Wednesday, 25 February 2015

On Writing: Themes

Diane Doubtfire in 'The Craft of Novel Writing' starts with the theme - what the story is about, not the plot but what it is that concerns the writer, the subject of the the novel, like 'lonliness, revenge, betrayal, self discovery', and whatever the writer wants to say about it (p.1).

Doubtfire warn us that we might not start with a theme but that it will 'clarify as the book evolves'  (p.3). I didn't start writing my book with a theme. I always knew what my book was going to be about and certain issues I wanted to address but were they related to my theme?  I thought about this, having already written 60,000 words. My book, so far, was about life, death, coming of age, self-exploration. Is my theme, mortality?
And if this is my theme what does this mean as I go into the second half of editing this draft of the book? I know that I still have some action which I haven't pinned down in the third act and wonder if thinking of it in terms of what connects most to the theme will spark any ideas. With this in mind I thought about plot gaps and what action could be theme-led and realised that if I wanted to say more on the theme that that meant someone had to die. I already had someone die 'off-screen' but realised that either they had to come to the fore or I would have to look elsewhere. My main characters started to mill about in my imagination, looking concerned, wondering if they were going to be next to be killed off. I wasn't sure, I decided I would have to start writing to see.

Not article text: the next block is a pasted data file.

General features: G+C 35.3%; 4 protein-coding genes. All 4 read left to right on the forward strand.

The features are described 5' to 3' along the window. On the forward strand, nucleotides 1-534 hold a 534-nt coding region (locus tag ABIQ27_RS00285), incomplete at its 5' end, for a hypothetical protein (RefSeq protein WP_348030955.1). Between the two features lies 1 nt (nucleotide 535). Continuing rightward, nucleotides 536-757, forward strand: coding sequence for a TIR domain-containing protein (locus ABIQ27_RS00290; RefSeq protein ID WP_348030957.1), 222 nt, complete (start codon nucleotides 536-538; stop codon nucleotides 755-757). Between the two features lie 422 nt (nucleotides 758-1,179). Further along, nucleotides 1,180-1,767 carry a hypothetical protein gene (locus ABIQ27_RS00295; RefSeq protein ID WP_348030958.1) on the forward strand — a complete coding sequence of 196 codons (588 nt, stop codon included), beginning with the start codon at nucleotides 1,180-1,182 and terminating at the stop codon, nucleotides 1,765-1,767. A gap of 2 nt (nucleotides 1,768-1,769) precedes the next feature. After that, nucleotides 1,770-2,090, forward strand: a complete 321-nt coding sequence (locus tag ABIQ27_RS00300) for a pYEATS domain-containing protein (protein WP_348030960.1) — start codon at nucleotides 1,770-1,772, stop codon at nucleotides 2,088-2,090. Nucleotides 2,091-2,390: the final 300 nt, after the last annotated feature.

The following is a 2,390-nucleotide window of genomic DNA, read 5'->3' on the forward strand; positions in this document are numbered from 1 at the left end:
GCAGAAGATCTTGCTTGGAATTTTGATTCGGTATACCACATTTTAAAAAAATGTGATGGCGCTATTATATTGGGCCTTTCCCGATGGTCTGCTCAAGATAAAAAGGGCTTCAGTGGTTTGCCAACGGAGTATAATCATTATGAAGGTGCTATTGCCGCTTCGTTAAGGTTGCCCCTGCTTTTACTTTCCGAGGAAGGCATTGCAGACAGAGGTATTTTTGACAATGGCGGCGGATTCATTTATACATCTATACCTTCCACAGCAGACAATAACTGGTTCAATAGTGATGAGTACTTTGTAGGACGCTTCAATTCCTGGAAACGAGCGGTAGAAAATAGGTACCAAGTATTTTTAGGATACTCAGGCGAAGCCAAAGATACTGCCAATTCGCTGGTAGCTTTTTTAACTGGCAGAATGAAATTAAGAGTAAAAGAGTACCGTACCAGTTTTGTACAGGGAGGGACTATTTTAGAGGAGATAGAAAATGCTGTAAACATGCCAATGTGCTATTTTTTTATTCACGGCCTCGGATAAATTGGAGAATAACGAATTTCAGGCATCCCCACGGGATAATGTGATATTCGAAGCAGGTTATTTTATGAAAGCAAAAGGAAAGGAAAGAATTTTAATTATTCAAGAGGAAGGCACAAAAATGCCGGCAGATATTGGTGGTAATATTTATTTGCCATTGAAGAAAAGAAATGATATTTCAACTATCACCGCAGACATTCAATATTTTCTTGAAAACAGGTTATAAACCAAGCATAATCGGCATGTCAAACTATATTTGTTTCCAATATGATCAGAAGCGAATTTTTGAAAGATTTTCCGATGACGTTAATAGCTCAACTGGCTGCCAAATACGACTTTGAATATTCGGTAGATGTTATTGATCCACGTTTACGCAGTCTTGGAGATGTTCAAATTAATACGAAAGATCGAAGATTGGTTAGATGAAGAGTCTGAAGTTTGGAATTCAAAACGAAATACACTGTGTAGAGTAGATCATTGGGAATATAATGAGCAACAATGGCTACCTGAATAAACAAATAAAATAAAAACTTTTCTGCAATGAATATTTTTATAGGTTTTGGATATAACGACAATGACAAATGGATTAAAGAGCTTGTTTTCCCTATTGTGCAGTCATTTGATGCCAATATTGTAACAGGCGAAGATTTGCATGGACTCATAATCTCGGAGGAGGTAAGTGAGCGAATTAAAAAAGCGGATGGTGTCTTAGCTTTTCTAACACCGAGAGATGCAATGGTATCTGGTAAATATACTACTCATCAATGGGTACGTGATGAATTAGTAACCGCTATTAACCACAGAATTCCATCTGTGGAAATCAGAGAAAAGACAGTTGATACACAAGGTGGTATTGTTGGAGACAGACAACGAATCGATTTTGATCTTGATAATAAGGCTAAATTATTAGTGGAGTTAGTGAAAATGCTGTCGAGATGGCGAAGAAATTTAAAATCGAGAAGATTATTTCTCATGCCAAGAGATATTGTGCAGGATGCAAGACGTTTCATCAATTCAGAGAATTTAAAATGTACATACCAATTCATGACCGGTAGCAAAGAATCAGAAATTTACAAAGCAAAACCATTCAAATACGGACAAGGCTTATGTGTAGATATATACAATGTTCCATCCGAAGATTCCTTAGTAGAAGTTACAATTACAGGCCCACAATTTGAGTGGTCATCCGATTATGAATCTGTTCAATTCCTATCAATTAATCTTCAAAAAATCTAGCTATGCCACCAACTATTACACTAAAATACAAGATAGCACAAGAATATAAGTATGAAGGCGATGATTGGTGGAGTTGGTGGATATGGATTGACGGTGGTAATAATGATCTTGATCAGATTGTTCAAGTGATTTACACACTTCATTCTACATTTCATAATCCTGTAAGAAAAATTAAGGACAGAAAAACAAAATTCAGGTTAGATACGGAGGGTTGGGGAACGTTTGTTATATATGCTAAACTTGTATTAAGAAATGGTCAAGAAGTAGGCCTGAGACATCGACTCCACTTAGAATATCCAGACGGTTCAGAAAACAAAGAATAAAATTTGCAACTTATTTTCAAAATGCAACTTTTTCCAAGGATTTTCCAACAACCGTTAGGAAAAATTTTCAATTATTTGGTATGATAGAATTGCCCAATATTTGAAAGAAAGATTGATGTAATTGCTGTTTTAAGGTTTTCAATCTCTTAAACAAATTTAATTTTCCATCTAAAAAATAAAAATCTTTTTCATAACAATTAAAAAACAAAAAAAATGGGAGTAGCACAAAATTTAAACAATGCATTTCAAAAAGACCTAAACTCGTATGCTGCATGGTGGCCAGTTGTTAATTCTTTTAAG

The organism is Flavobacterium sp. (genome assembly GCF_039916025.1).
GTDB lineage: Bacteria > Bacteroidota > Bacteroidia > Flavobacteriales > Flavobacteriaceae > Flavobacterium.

I remember doing Of Mice and Men by John Steinbeck, with my daughter when she was homeschooled.  We talked of themes then, as you do with GCSE English Coursework. The themes were related to the dreams and hopes that come from the fear of loneliness.

George tells Lennie, that usually guys like them are 'the loneliest guys in the world' but they are different because they have each other and they have a 'future' (the 'American dream'). As they get to know the other isolated characters and as the other characters get to know them, they become part of their friendship and part of their future, linked in their fate.

As we get to know each character we enter into a relationship with them and the more we understand their stories, the more we feel for them, hoping their dreams come true.

Base Theme: Try To Understand Each Other

 

'In every bit of honest writing in the world… there is a base theme. Try to understand men, if you understand each other you will be kind to each other. Knowing a man well never leads to hate and nearly always leads to love. There are shorter means, many of them. There is writing promoting social change, writing punishing injustice, writing in celebration of heroism, but always that base theme. Try to understand each other.'

John Steinbeck (1938, Journal, cited by Susan Shillinglaw in Of Mice and Men introduction)

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